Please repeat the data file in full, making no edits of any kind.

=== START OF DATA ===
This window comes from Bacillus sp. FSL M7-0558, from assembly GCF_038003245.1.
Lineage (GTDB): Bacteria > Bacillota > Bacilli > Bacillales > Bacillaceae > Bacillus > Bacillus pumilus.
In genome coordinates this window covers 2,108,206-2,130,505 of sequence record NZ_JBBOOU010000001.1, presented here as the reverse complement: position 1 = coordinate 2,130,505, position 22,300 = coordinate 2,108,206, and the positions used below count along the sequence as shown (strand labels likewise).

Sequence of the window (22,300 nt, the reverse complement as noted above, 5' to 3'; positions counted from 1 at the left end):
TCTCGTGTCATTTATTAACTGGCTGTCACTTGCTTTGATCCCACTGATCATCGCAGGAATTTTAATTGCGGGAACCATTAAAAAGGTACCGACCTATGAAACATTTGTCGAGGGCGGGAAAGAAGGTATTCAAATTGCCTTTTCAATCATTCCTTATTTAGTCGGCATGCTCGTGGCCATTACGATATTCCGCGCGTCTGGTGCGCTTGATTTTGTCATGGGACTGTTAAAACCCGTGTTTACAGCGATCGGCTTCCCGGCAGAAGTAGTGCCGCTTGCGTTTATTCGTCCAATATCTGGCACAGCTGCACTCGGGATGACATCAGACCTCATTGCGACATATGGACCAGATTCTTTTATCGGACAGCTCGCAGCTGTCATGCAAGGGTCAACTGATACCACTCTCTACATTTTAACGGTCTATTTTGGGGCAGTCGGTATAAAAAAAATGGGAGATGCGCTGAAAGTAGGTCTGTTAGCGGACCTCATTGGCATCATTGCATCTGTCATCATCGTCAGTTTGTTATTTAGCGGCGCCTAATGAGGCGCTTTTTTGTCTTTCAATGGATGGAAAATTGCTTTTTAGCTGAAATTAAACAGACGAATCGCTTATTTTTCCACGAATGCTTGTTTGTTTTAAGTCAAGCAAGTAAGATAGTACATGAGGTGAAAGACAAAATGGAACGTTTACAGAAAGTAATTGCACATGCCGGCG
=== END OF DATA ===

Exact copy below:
This window comes from Bacillus sp. FSL M7-0558, from assembly GCF_038003245.1.
Lineage (GTDB): Bacteria > Bacillota > Bacilli > Bacillales > Bacillaceae > Bacillus > Bacillus pumilus.
In genome coordinates this window covers 2,108,206-2,130,505 of sequence record NZ_JBBOOU010000001.1, presented here as the reverse complement: position 1 = coordinate 2,130,505, position 22,300 = coordinate 2,108,206, and the positions used below count along the sequence as shown (strand labels likewise).

Sequence of the window (22,300 nt, the reverse complement as noted above, 5' to 3'; positions counted from 1 at the left end):
TCTCGTGTCATTTATTAACTGGCTGTCACTTGCTTTGATCCCACTGATCATCGCAGGAATTTTAATTGCGGGAACCATTAAAAAGGTACCGACCTATGAAACATTTGTCGAGGGCGGGAAAGAAGGTATTCAAATTGCCTTTTCAATCATTCCTTATTTAGTCGGCATGCTCGTGGCCATTACGATATTCCGCGCGTCTGGTGCGCTTGATTTTGTCATGGGACTGTTAAAACCCGTGTTTACAGCGATCGGCTTCCCGGCAGAAGTAGTGCCGCTTGCGTTTATTCGTCCAATATCTGGCACAGCTGCACTCGGGATGACATCAGACCTCATTGCGACATATGGACCAGATTCTTTTATCGGACAGCTCGCAGCTGTCATGCAAGGGTCAACTGATACCACTCTCTACATTTTAACGGTCTATTTTGGGGCAGTCGGTATAAAAAAAATGGGAGATGCGCTGAAAGTAGGTCTGTTAGCGGACCTCATTGGCATCATTGCATCTGTCATCATCGTCAGTTTGTTATTTAGCGGCGCCTAATGAGGCGCTTTTTTGTCTTTCAATGGATGGAAAATTGCTTTTTAGCTGAAATTAAACAGACGAATCGCTTATTTTTCCACGAATGCTTGTTTGTTTTAAGTCAAGCAAGTAAGATAGTACATGAGGTGAAAGACAAAATGGAACGTTTACAGAAAGTAATTGCACATGCCGGCG